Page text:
The Enid News and Eagle, Enid, OK

October 19, 2013

Johnson death prompts increase in domestic violence awareness

By Cass Rains, Staff Writer
Enid News & Eagle

ENID, Okla. — Last week, 94 purple balloons were released into the air in honor of the lives lost in Oklahoma to domestic violence this year.

One of those balloons was for Crystal Star Johnson, who was killed Aug. 16 in Enid. Her boyfriend, Jason DWayne Lowe, has been charged in connection to her death and is being held without bond.

Johnson was remembered during a ceremony Tuesday by AdvancePierre’s Kelsey Reneau as a smart and creative employee whose coworkers were concerned about seeing signs of her abuse.

AdvancePierre has worked to raise awareness of domestic violence since Johnson’s death.

YWCA Enid Executive Director Kim Blankenship said her organization is willing to work with any business or organization to educate people about domestic violence.

“We appreciate AdvancePierre for reaching out to us so that we could share important information with their employees after the death of Crystal Johnson,” she said. “Our goal is to offer the resources and tools needed for someone to escape a violent environment, or at least educate family and friends so they can help their loved ones.”

Blankenship said October is a “vital time” of year for organizations such as the YWCA.

“Domestic Violence Awareness Month is a vital time for our organization, and many other women’s shelters, to raise public awareness and break the silence about domestic violence,” she said. “It is not a topic most people are comfortable talking about and the more information, statistics, personal stories that are shared, the more the public is educated on this very important and serious issue.”

Enid Police Department received a call at 12:06 p.m. Aug. 17 from 601 W. Maple by Johnson’s roommate, saying Johnson was unresponsive.

The woman also said Johnson had a fight with her boyfriend the night before, and that he was no longer at the residence.

Emergency responders arrived at the residence to find Johnson dead, with large amounts of blood at the scene and signs of a struggle throughout the house.

A neighbor said Johnson and another woman came over at about 10:30 p.m. Aug. 16 to drink. He said he saw Lowe following Johnson around telling her that he loved her, according to court documents. The man said he went home and 15 minutes later, he said the other woman and her husband left after stating Lowe was “tripping out” with Johnson.

The neighbor said he later heard Lowe beating Johnson and that it went on for about 10 minutes, and then it went quiet so he went to bed. He said the next morning, he called Johnson’s roommate to check on Johnson, and a few minutes later, she called him back and said Johnson was dead.

Detective John Robinson spoke with Johnson’s roommate, who said she knew Lowe to be Johnson’s boyfriend and that he lived at 601 W. Maple.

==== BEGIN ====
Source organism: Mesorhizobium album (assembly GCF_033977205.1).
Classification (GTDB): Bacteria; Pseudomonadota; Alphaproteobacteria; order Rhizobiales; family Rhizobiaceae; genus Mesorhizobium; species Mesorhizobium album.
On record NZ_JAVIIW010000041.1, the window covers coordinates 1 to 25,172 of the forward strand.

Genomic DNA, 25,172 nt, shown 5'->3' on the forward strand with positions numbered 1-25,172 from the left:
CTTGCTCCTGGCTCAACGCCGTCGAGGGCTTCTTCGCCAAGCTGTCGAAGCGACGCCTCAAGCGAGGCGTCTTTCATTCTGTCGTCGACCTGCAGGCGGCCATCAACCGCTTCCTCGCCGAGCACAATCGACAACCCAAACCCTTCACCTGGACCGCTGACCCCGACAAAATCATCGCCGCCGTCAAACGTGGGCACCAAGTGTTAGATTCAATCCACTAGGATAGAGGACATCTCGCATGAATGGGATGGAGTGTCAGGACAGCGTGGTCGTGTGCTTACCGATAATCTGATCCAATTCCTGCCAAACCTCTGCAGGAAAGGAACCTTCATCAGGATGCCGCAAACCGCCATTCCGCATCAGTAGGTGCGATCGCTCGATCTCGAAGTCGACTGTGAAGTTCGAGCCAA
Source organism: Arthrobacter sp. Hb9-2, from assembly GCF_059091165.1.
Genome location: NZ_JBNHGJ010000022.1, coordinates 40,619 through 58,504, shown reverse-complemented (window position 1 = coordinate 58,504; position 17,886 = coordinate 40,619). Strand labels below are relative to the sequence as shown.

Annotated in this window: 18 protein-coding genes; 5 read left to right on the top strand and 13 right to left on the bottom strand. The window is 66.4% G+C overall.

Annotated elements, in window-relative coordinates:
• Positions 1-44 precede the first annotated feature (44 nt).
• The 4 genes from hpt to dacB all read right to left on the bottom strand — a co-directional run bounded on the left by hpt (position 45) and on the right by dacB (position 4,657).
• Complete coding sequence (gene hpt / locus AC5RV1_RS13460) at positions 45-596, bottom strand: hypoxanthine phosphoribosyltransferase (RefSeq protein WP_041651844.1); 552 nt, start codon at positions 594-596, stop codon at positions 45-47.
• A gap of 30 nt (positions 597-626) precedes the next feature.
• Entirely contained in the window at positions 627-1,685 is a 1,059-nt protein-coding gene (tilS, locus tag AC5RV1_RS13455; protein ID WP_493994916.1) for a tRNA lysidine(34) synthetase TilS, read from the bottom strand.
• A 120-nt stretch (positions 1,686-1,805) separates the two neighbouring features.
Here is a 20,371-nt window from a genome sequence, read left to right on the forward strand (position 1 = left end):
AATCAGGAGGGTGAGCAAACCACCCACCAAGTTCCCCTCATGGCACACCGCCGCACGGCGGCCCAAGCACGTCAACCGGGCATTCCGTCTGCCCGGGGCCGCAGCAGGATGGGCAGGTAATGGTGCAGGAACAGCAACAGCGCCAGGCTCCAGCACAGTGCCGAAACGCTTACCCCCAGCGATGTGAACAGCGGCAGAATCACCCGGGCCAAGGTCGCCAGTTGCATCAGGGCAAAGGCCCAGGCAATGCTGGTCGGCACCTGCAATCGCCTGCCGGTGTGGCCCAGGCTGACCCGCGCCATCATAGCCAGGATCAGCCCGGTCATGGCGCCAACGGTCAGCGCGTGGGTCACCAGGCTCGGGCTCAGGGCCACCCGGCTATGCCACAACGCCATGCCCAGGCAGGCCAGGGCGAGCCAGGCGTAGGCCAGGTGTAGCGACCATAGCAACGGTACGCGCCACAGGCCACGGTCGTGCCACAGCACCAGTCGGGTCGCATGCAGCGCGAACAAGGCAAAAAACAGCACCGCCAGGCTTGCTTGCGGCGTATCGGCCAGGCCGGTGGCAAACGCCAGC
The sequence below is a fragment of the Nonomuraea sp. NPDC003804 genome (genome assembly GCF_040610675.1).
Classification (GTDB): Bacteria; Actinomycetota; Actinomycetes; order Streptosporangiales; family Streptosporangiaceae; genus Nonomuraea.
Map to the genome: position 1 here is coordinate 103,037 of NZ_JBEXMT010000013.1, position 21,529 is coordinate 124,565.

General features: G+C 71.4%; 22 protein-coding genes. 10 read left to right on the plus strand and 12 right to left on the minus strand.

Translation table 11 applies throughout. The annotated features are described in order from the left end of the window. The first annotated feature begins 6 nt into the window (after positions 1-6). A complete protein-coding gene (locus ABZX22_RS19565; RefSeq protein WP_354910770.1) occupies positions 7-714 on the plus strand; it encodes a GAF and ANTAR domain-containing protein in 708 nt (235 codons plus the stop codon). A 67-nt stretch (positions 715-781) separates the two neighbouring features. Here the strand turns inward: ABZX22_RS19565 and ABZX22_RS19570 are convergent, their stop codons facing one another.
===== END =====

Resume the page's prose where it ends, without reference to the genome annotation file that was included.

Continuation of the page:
The woman said she and everyone she associates with knew Lowe routinely beat Johnson, according to an affidavit filed in Lowe’s case. She said Johnson once made the statement to her, “If you ever find my body, Jason did it.”

Lowe had pleaded guilty Aug. 7, nine days prior to Johnson’s death, to a misdemeanor count of domestic abuse assault and battery. Johnson also was the victim in that case.

Police would use Johnson’s bank card to track Lowe to the town of Hobart. Authorities there placed Lowe under arrest and he was extradited back to Garfield County, where he was charged with first-degree murder.

Lowe made no objections to a request for bond to be denied in his case. He is scheduled for a preliminary hearing at 9 a.m. Dec. 27.

Blankenship said the YWCA is always striving toward furthering the community’s education on domestic violence.

“YWCA Enid is always available to the community, businesses, civic organizations, schools for presentations about domestic violence, such as the signs that co-workers and friends can look for when they fear someone may be abused,” she said. “We have brochures about all the YW’s programs for women and we have information that can be given to people about facts and statistics concerning domestic violence.

“The YW would love for all businesses and community groups to schedule a tour of the shelter. It really gives them a true insight on how we can help women who are in difficult situations.”

Blankenship said there is always help available for women in distress because of domestic violence and abuse.

“There are victim advocates available 24/7, as well as the crisis center hotline,” she said. “The advocates work with the women and their families on safety planning, applying for employment, enrolling in school, getting a place of their own, etc. They help them understand the importance of financial planning and keeping important documents in a safe accessible location.

“The women and children that enter our shelter arrive with very few belongings,” she said. “We are so appreciative of all the organizations and individuals who donate clothing, furniture, toiletries and linens to My Sister’s Closet.”

Blankenship said without the support of the Enid and surrounding community, the YWCA would not be able to give the help it does to the women who need it most.

“It truly makes a difference for the women and their families, as well as for our organization,” she said. “Without the community’s generosity, we would have to purchase these items for many of our clients.”

For 24 hour domestic violence victims services, call YWCA Enid’s crisis line at (580) 234-7644 or (800) 966-7644.